This proposed rule, if adopted, will authorize FCUs and corporate credit unions to invest in an exchangeable CMO representing interests in one or more IOs or POs if the exchangeable CMO meets certain conditions.

One condition concerns the rate of amortization of the underlying IOs and POs. Specifically, for an exchangeable CMO representing one or more IOs, the notional principal of each IO must decline at the same rate as the principal on one or more non-IO CMOs included in the combination. For an exchangeable CMO representing one or more POs, the principal of each PO must decline at the same rate as the notional principal of one or more IOs included in the combination or at the same rate as the principal on one or more interest-bearing CMOs included in the combination. This requirement helps mitigate the risk associated with the IO and PO SMBS.

Each exchangeable CMO has an offering circular, which includes the final prospectus and all supplements to that prospectus, that contains performance characteristics for the exchangeable CMO and its various underlying CMOs. One set of tables, labeled as “decrement” or “declining balance” tables, displays the remaining principal (or, for IOs, the notional principal) balance on each CMO at periodic intervals following issuance, assuming certain principal repayment speeds for the mortgage pool as a whole. The Board believes that the principal, or notional principal, of two underlying CMOs will decline at the same rate only if the two CMOs share the same decrement or declining balance table. The rule text also requires this condition be satisfied throughout the life of the investment, so that a credit union may not exercise a call option, or other embedded option, that causes the exchangeable CMO to fail this condition after purchase.

The amortization condition discussed above helps mitigate risk, but by itself will not ensure that an exchangeable CMO representing interests in underlying SMBS does not perform like a stand-alone SMBS. For example, an issuer might fashion an exchangeable CMO that represents ownership in two securities: (1) An interest-bearing CMO and (2) an IO, but with the notional principal of the IO much larger than the principal of the interest-bearing CMO. Even assuming the notional principal on the IO declines at the same rate as the principal on the interest-bearing CMO, the exchangeable CMO representing these two interests will still have the substantive risk characteristics of the underlying IO.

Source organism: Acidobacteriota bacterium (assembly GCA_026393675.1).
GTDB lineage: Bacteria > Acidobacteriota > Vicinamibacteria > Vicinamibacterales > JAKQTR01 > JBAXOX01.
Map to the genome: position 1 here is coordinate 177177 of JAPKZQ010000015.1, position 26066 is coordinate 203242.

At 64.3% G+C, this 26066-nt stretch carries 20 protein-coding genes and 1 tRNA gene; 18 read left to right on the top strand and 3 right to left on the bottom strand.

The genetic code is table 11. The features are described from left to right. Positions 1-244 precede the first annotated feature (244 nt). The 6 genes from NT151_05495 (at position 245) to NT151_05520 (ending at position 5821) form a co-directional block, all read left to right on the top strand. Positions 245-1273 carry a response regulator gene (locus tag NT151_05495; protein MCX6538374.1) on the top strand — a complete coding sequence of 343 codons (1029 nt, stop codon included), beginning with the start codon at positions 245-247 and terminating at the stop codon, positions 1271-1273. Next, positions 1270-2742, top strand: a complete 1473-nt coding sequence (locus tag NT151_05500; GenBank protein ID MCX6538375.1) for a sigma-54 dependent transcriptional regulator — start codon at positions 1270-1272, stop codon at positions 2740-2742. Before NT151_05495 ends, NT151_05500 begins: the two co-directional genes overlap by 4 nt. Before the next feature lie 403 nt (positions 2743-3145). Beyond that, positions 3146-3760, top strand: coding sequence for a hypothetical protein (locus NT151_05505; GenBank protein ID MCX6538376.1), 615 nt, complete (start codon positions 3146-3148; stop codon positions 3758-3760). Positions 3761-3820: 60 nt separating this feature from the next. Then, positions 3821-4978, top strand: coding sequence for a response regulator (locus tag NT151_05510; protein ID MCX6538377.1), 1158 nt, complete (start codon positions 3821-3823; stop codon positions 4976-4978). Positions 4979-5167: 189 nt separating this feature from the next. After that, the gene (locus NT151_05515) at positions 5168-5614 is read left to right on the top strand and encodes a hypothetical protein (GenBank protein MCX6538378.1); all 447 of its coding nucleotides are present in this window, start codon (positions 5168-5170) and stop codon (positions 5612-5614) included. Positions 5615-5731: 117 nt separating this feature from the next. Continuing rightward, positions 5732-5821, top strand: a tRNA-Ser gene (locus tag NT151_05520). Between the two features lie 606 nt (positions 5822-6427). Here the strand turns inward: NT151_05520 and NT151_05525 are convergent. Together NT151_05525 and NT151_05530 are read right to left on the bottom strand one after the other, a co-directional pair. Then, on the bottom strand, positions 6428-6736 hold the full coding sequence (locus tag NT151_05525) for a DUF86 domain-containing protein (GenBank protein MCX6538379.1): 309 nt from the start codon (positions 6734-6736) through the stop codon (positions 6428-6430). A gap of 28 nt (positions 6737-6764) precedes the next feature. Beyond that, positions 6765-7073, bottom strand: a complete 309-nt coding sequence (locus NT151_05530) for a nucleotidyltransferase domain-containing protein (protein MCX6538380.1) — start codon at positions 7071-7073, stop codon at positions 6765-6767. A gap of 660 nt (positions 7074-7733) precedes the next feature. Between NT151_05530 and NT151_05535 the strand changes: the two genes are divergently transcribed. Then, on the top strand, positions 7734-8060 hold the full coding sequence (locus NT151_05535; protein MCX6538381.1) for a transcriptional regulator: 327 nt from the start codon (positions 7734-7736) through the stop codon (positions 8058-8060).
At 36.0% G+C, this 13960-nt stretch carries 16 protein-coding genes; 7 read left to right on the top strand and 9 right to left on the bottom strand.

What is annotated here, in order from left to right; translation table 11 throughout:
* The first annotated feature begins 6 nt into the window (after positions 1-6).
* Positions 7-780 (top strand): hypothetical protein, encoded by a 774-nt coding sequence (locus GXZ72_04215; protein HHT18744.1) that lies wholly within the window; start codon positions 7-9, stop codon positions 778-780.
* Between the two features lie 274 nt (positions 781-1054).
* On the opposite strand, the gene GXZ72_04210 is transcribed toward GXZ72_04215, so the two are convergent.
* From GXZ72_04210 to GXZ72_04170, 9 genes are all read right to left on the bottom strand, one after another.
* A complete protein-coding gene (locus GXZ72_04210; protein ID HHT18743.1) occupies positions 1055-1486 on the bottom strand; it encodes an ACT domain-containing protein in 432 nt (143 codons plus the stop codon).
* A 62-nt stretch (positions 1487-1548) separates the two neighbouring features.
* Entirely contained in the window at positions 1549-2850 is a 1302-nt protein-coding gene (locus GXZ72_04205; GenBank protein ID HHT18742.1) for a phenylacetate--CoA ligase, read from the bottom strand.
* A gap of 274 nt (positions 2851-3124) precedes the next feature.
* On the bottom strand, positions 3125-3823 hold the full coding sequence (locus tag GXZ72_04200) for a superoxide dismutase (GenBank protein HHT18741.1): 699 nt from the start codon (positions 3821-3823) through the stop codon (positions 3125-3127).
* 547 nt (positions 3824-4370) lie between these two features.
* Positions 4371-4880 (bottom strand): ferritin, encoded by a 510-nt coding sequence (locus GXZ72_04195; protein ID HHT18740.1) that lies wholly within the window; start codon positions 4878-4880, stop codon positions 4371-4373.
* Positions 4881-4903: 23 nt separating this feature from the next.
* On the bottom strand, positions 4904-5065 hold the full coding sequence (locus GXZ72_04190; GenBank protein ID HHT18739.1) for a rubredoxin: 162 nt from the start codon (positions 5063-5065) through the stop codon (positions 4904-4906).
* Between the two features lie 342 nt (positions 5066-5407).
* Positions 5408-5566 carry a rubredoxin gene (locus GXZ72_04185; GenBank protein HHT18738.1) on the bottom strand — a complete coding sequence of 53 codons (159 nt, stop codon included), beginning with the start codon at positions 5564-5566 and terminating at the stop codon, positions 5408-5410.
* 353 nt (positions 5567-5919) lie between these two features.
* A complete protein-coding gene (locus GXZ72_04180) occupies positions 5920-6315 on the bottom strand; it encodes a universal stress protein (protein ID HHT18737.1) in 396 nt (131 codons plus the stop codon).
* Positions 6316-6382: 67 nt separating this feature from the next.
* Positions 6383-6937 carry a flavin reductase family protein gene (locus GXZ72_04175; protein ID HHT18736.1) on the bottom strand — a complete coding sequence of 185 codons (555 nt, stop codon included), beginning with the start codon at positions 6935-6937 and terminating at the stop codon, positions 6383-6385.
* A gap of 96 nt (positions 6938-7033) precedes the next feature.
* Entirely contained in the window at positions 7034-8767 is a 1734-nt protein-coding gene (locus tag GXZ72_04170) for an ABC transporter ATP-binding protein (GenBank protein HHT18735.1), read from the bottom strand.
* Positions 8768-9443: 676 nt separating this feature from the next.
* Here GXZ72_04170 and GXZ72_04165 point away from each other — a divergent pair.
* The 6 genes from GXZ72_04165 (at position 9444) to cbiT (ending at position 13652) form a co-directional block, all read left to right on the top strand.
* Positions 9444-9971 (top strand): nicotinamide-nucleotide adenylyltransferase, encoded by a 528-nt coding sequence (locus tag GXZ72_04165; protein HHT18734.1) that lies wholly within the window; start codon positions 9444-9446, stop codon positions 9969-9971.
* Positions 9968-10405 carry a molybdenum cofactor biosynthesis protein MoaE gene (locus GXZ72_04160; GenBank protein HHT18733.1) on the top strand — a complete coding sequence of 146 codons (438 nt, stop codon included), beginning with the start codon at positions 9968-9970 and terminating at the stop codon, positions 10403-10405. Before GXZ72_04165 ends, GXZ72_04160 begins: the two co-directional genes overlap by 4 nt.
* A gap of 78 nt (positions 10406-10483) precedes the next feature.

Accordingly, the Board finds it necessary to add another condition: that, at the time of purchase, the ratio of the market price to the remaining principal balance is between .8 and 1.2, meaning that the discount or premium of the market price to par must be less than 20 points. In the Board's view, if an exchangeable CMO is priced at a premium of 20% or more to the remaining principal balance due on the CMO at the time of purchase, or its “par,” the CMO has substantially the same risk characteristics as an IO. Similarly, if an exchangeable CMO is priced at a discount of 20% or more to par, it has substantially the same risk characteristics as a PO. “Remaining principal balance” refers to the actual principal remaining to be paid, not notional principal.

The proposed rule also states that credit unions may not exercise the right to exchange an exchangeable CMO if it represents an interest in one or more impermissible SMBS. Corporate credit unions with part I or part II Expanded Authorities may exercise the exchange Start Printed Page 4888function if the resulting SMBS are all permissible under those authorities.

This proposed rule also adds a definition of collateralized mortgage obligation to part 703 of NCUA's rules and regulations. This definition parallels the definition found in NCUA's corporate rule. 12 CFR 704.2.

B. Technical Corrections and Minor Changes

The Board also proposes to make several technical corrections and other minor changes to parts 703 and 704.

1. Investment and Deposit Activities (Part 703)

The Board proposes to modify the definitions of put and call in § 703.2. Puts and calls are parallel devices, with a put giving the holder the option to sell, and a call giving the holder an option to buy, a security under certain conditions. The proposed definitions reflect this relationship more closely. The Board also proposes to modify the definition of put to clarify that the exercise of a put need only be during a fixed time period rather than, as currently stated, “at any time until the stated expiration date.”